Lee PP, Relles DA, Jackson CA. Subspecialty Distributions of Ophthalmologists in the Workforce. Arch Ophthalmol. 1998;116(7):917-920. doi:10.1001/archopht.116.7.917
To describe the distribution of the supply and requirements for subspecialty ophthalmologists.
Estimates from the Eye Care Workforce Study were used to provide subspecialty-based assessments of the supply and public health need, as well as market demand, for care provided by subspecialists. Reconciliation with the boundary models (optometry first, ophthalmology first) of the Eye Care Workforce Study and current market status also were performed.
Whether subspecialists are in excess depends first on which boundary model most closely approximates the current market conditions. Under an optometry-first model, 70% of all ophthalmologists are in excess, although subspecialists (39%) are relatively less in excess than comprehensive ophthalmologists (91% excess). Under an ophthalmology-first model, no ophthalmologists would be in excess. Extrapolating from current market conditions, a slight excess of ophthalmologists exists, probably proportional across subspecialists and comprehensive ophthalmologists. Future growth in the ophthalmologist supply will be almost entirely among subspecialists.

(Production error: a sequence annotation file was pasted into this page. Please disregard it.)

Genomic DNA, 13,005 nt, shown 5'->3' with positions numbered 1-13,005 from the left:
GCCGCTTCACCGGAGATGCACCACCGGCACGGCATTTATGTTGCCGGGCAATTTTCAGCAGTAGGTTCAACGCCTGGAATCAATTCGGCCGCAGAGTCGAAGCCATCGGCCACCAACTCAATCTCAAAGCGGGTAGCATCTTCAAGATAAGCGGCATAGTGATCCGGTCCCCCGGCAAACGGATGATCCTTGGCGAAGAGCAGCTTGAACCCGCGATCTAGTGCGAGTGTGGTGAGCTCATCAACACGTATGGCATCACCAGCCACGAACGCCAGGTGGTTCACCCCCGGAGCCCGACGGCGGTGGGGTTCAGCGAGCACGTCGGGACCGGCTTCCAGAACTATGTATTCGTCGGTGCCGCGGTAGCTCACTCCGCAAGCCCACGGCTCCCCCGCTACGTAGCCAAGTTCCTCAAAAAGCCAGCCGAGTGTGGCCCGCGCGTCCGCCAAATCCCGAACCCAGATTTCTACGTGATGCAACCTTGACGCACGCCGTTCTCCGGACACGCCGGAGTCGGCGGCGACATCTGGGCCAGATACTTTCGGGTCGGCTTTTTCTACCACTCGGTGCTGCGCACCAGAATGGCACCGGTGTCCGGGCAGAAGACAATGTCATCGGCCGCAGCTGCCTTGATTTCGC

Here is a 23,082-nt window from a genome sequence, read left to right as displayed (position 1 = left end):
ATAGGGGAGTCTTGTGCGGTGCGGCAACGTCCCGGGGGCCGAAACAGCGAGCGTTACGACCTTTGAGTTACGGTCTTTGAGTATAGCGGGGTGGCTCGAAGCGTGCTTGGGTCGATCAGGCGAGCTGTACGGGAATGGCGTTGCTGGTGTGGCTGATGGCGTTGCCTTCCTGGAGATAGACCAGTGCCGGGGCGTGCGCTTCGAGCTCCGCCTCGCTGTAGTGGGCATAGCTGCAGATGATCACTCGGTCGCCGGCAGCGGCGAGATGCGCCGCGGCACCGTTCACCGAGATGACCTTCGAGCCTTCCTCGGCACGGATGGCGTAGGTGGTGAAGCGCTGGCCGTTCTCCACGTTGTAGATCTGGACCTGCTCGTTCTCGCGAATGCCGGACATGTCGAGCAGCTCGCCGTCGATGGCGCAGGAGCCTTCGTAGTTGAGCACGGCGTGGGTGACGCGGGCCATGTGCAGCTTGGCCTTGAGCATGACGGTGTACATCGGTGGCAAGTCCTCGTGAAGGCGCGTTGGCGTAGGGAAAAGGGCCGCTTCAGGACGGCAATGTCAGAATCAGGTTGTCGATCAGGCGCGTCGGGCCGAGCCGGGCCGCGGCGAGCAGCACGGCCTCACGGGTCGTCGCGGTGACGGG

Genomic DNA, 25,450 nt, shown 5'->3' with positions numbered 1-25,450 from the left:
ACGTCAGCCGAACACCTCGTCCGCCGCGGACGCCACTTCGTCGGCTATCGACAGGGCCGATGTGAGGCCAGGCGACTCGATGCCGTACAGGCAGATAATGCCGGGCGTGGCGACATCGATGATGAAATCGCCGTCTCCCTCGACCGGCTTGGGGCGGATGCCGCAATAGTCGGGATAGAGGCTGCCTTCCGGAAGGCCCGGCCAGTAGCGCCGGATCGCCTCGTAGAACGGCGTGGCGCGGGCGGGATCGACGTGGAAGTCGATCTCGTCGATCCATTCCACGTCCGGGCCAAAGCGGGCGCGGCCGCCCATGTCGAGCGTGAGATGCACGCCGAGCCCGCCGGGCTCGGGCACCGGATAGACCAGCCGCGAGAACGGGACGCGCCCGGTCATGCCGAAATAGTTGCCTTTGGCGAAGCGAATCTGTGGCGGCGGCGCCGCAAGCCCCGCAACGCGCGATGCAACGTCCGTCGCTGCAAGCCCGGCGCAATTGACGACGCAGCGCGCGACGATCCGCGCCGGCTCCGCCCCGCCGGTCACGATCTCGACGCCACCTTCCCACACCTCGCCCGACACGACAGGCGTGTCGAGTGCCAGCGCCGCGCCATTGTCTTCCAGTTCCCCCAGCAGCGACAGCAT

Under current market conditions, substantial excesses in subspecialist ophthalmologists are likely to develop and grow worse over time, given current training levels.
THE EYE Care Workforce Study by RAND, Santa Monica, Calif, for the American Academy of Ophthalmology (AAO) indicates that an excess of eye care providers relative to current market demand and public health need exists.1,2 The conclusions are similar to those of other analyses using population-to-staffing ratios of managed care plans3 and the results of the Graduate Medical Education National Advisory Committee.4 However, the RAND study clearly indicates that the relative supply to demand of ophthalmologists depends heavily on how the eye care system is structured. When ophthalmologists provide primary eye care, as well as secondary and tertiary eye care, there is no excess of ophthalmologists, while optometrists are in excess. Alternatively, if optometrists provide the bulk of primary eye care, less than half of the current number of ophthalmologists would be required to meet market demand for or utilization of eye care services.
Within each of these scenarios, however, the distribution of the types of ophthalmologists would potentially differ to a large degree. The Eye Care Workforce Study provides estimates of the requirements and the supply of eye care providers that are divided into recognized subspecialty areas. Thus, to provide a fuller understanding of the eye care workforce situation, in general and in relation to the 2 boundary models (ophthalmology first or optometry first), this article presents the findings of the Eye Care Workforce Study by ophthalmic subspecialty.